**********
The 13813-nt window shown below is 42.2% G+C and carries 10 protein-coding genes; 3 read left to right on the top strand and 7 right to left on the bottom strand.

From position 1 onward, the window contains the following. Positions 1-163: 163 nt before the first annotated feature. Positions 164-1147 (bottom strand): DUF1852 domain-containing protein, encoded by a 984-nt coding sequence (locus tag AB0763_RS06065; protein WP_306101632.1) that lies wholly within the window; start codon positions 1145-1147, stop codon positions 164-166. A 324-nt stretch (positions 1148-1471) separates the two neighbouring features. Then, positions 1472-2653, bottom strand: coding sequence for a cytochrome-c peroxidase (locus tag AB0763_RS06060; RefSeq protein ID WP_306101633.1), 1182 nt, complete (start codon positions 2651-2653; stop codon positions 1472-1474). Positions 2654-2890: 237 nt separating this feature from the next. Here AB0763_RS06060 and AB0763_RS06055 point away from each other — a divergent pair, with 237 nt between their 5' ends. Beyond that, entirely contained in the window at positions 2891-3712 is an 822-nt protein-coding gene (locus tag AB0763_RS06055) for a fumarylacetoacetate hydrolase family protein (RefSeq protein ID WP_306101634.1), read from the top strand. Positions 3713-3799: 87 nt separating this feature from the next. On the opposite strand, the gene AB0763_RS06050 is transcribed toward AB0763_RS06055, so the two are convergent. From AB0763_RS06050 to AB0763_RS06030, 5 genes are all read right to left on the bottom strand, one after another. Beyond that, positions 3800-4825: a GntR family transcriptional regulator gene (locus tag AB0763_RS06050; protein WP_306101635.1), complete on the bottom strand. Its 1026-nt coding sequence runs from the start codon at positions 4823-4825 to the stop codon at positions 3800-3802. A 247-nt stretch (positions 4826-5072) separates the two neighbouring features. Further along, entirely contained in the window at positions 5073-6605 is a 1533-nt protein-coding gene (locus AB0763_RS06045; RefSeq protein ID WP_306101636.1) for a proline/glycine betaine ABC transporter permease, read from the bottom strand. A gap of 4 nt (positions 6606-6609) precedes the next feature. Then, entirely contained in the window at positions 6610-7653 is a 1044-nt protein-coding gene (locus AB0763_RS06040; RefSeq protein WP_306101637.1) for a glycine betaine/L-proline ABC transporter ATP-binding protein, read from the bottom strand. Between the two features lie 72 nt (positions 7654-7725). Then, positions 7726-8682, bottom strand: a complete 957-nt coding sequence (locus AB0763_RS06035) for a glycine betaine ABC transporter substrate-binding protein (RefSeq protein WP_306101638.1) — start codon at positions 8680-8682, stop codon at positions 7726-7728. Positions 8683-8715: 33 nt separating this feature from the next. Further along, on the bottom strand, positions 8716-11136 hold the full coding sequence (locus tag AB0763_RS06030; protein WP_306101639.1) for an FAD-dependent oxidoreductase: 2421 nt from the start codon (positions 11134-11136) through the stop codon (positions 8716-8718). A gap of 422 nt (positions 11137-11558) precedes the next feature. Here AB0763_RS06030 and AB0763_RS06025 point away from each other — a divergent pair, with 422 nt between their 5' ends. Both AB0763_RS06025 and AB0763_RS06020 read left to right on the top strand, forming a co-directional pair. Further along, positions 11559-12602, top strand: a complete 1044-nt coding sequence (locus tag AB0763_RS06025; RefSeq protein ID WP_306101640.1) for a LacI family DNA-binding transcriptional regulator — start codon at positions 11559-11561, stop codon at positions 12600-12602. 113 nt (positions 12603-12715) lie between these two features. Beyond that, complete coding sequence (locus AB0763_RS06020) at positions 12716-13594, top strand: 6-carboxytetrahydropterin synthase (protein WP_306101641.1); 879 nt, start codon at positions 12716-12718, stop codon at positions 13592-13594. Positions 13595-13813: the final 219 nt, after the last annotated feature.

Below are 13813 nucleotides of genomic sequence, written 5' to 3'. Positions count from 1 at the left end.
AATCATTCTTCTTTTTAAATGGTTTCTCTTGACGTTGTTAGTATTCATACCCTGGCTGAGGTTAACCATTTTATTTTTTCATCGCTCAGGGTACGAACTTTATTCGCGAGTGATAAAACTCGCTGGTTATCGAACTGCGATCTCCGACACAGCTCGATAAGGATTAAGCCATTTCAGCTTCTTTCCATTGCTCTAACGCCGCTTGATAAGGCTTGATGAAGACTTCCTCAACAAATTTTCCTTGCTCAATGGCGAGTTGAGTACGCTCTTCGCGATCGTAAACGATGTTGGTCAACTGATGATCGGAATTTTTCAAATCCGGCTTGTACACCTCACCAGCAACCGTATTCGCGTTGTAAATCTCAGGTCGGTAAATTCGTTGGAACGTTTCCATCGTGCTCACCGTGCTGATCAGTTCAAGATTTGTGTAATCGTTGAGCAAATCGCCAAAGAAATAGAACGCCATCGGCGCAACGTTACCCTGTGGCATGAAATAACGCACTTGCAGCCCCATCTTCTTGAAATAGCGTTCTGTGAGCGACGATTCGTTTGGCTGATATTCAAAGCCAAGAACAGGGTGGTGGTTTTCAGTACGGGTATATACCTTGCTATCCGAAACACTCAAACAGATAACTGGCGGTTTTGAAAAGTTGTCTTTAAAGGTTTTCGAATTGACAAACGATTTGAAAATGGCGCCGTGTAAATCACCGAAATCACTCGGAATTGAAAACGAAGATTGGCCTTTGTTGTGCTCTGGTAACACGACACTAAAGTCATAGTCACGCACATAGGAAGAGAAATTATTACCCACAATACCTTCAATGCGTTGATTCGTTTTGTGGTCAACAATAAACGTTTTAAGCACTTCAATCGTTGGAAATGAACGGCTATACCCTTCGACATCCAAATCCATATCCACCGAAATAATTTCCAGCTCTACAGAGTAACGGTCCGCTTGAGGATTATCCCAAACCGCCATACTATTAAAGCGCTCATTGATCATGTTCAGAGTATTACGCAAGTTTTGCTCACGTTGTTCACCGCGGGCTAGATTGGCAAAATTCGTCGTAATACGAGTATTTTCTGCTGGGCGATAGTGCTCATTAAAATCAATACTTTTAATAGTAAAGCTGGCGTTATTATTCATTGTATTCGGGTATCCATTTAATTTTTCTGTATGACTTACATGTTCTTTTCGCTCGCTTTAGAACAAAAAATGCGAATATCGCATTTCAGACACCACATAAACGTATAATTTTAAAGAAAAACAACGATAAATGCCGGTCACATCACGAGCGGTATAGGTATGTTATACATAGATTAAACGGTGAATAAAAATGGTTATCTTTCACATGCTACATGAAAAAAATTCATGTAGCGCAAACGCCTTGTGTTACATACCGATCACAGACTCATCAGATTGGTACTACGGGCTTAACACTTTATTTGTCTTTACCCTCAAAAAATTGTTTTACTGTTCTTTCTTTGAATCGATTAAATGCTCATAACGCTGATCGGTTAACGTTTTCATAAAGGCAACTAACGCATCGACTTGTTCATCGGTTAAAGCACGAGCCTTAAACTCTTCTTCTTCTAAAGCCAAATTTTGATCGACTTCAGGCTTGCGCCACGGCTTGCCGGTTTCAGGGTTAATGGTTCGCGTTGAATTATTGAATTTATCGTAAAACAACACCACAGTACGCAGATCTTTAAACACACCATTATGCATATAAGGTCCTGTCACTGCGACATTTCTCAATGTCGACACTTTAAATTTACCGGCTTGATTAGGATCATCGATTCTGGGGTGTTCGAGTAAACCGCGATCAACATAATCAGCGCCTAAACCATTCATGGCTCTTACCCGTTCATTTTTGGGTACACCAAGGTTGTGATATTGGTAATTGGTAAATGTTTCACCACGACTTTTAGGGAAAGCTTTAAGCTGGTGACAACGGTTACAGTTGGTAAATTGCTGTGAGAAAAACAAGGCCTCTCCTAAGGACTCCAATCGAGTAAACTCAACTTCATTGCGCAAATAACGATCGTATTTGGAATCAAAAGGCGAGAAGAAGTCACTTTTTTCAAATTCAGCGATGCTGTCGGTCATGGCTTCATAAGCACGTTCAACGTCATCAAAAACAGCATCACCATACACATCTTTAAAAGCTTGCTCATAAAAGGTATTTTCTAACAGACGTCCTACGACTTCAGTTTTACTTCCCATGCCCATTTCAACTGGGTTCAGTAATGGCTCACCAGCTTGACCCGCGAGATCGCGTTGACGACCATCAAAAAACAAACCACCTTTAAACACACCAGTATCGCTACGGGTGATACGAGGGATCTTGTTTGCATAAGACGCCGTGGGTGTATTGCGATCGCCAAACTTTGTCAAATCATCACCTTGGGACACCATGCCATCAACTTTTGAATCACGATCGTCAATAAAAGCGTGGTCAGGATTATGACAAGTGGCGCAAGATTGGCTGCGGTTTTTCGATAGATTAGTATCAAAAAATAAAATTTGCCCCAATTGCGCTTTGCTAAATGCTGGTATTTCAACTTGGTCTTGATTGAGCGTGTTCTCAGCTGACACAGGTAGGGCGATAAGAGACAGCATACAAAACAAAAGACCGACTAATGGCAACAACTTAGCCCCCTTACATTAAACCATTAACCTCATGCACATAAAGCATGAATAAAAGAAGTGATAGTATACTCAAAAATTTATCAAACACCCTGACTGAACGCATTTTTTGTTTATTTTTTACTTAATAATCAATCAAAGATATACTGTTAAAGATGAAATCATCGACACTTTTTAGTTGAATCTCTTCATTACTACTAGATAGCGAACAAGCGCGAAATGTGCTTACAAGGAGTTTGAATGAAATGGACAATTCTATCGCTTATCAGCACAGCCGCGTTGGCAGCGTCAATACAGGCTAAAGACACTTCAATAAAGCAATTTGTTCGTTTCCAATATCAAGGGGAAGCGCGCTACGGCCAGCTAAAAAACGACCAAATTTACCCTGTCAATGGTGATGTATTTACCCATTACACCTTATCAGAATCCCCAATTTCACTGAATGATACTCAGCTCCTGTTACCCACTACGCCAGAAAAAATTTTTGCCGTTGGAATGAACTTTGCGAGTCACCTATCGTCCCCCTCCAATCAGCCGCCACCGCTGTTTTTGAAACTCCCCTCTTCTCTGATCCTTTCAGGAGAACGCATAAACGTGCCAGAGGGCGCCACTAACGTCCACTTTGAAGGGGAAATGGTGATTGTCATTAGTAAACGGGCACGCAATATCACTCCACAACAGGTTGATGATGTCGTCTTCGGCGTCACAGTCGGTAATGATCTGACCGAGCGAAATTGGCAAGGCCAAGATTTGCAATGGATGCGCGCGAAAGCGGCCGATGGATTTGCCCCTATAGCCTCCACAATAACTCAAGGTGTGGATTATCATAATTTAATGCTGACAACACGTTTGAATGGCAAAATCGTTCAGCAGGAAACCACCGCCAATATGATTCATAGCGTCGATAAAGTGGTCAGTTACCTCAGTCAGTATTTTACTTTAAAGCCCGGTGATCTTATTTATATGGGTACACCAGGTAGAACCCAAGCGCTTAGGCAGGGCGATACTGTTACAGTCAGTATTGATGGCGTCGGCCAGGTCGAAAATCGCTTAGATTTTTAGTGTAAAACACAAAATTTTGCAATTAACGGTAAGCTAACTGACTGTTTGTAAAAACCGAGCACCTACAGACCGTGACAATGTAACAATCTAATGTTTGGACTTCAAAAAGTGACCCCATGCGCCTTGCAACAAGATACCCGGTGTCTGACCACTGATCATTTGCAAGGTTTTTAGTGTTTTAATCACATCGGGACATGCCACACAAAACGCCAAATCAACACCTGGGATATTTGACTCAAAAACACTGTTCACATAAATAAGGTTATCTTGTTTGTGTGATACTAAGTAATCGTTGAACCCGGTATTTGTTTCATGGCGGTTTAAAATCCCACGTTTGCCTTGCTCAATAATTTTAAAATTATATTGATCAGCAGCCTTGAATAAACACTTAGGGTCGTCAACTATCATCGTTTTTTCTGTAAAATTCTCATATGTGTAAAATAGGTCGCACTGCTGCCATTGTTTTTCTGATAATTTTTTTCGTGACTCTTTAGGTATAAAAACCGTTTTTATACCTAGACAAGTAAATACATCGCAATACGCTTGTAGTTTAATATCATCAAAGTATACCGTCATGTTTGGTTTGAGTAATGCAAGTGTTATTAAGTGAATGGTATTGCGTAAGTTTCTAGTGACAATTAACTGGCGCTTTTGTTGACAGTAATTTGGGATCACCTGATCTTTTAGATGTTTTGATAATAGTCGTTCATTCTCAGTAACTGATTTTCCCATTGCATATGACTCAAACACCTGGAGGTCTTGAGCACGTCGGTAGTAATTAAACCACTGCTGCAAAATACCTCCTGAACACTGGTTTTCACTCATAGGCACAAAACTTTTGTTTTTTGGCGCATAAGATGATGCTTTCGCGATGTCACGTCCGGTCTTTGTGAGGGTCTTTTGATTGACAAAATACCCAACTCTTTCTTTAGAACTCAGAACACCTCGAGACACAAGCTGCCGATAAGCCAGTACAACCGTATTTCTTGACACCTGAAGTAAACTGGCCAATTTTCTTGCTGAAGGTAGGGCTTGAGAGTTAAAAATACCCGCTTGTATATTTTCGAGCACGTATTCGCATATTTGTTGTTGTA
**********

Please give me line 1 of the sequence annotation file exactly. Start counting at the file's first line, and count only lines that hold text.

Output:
The 13813-nt window shown below is 42.2% G+C and carries 10 protein-coding genes; 3 read left to right on the top strand and 7 right to left on the bottom strand.